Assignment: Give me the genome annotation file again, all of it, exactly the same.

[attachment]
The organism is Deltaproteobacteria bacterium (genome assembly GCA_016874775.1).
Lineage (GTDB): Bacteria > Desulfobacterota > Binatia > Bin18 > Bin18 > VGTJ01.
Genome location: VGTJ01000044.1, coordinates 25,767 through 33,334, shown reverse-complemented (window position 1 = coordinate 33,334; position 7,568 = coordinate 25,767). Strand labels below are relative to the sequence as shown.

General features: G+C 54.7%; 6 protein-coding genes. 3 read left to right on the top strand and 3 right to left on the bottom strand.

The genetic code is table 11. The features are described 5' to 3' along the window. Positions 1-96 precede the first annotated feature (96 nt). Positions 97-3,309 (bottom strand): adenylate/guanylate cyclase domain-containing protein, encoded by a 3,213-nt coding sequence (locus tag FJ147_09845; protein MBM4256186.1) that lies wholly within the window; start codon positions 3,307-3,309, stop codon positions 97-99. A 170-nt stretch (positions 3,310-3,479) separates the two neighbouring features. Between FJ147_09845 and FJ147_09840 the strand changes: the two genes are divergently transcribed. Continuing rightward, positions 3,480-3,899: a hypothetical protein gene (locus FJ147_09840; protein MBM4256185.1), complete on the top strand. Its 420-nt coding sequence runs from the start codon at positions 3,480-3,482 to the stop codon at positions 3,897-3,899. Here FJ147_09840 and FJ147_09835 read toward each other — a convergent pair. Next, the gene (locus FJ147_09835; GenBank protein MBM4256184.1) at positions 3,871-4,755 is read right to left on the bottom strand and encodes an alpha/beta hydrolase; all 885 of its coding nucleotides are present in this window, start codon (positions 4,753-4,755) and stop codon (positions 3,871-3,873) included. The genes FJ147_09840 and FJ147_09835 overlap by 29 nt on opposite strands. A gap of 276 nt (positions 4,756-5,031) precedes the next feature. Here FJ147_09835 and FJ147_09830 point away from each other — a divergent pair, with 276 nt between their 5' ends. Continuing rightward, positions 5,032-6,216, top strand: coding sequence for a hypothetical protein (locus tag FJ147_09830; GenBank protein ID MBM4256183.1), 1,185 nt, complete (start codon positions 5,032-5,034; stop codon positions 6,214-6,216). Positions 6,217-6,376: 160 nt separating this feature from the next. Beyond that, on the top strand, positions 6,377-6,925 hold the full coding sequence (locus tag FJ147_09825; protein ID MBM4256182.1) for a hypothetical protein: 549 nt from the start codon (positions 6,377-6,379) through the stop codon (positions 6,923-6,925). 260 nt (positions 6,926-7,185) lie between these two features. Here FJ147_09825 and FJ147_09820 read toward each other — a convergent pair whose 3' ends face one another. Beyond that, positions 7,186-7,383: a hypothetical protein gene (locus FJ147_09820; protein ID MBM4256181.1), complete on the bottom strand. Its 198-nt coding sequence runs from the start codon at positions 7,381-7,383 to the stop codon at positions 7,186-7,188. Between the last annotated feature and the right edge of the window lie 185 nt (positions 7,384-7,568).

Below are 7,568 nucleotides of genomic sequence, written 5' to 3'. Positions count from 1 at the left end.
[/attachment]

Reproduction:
The organism is Deltaproteobacteria bacterium (genome assembly GCA_016874775.1).
Lineage (GTDB): Bacteria > Desulfobacterota > Binatia > Bin18 > Bin18 > VGTJ01.
Genome location: VGTJ01000044.1, coordinates 25,767 through 33,334, shown reverse-complemented (window position 1 = coordinate 33,334; position 7,568 = coordinate 25,767). Strand labels below are relative to the sequence as shown.

General features: G+C 54.7%; 6 protein-coding genes. 3 read left to right on the top strand and 3 right to left on the bottom strand.

The genetic code is table 11. The features are described 5' to 3' along the window. Positions 1-96 precede the first annotated feature (96 nt). Positions 97-3,309 (bottom strand): adenylate/guanylate cyclase domain-containing protein, encoded by a 3,213-nt coding sequence (locus tag FJ147_09845; protein MBM4256186.1) that lies wholly within the window; start codon positions 3,307-3,309, stop codon positions 97-99. A 170-nt stretch (positions 3,310-3,479) separates the two neighbouring features. Between FJ147_09845 and FJ147_09840 the strand changes: the two genes are divergently transcribed. Continuing rightward, positions 3,480-3,899: a hypothetical protein gene (locus FJ147_09840; protein MBM4256185.1), complete on the top strand. Its 420-nt coding sequence runs from the start codon at positions 3,480-3,482 to the stop codon at positions 3,897-3,899. Here FJ147_09840 and FJ147_09835 read toward each other — a convergent pair. Next, the gene (locus FJ147_09835; GenBank protein MBM4256184.1) at positions 3,871-4,755 is read right to left on the bottom strand and encodes an alpha/beta hydrolase; all 885 of its coding nucleotides are present in this window, start codon (positions 4,753-4,755) and stop codon (positions 3,871-3,873) included. The genes FJ147_09840 and FJ147_09835 overlap by 29 nt on opposite strands. A gap of 276 nt (positions 4,756-5,031) precedes the next feature. Here FJ147_09835 and FJ147_09830 point away from each other — a divergent pair, with 276 nt between their 5' ends. Continuing rightward, positions 5,032-6,216, top strand: coding sequence for a hypothetical protein (locus tag FJ147_09830; GenBank protein ID MBM4256183.1), 1,185 nt, complete (start codon positions 5,032-5,034; stop codon positions 6,214-6,216). Positions 6,217-6,376: 160 nt separating this feature from the next. Beyond that, on the top strand, positions 6,377-6,925 hold the full coding sequence (locus tag FJ147_09825; protein ID MBM4256182.1) for a hypothetical protein: 549 nt from the start codon (positions 6,377-6,379) through the stop codon (positions 6,923-6,925). 260 nt (positions 6,926-7,185) lie between these two features. Here FJ147_09825 and FJ147_09820 read toward each other — a convergent pair whose 3' ends face one another. Beyond that, positions 7,186-7,383: a hypothetical protein gene (locus FJ147_09820; protein ID MBM4256181.1), complete on the bottom strand. Its 198-nt coding sequence runs from the start codon at positions 7,381-7,383 to the stop codon at positions 7,186-7,188. Between the last annotated feature and the right edge of the window lie 185 nt (positions 7,384-7,568).

Below are 7,568 nucleotides of genomic sequence, written 5' to 3'. Positions count from 1 at the left end.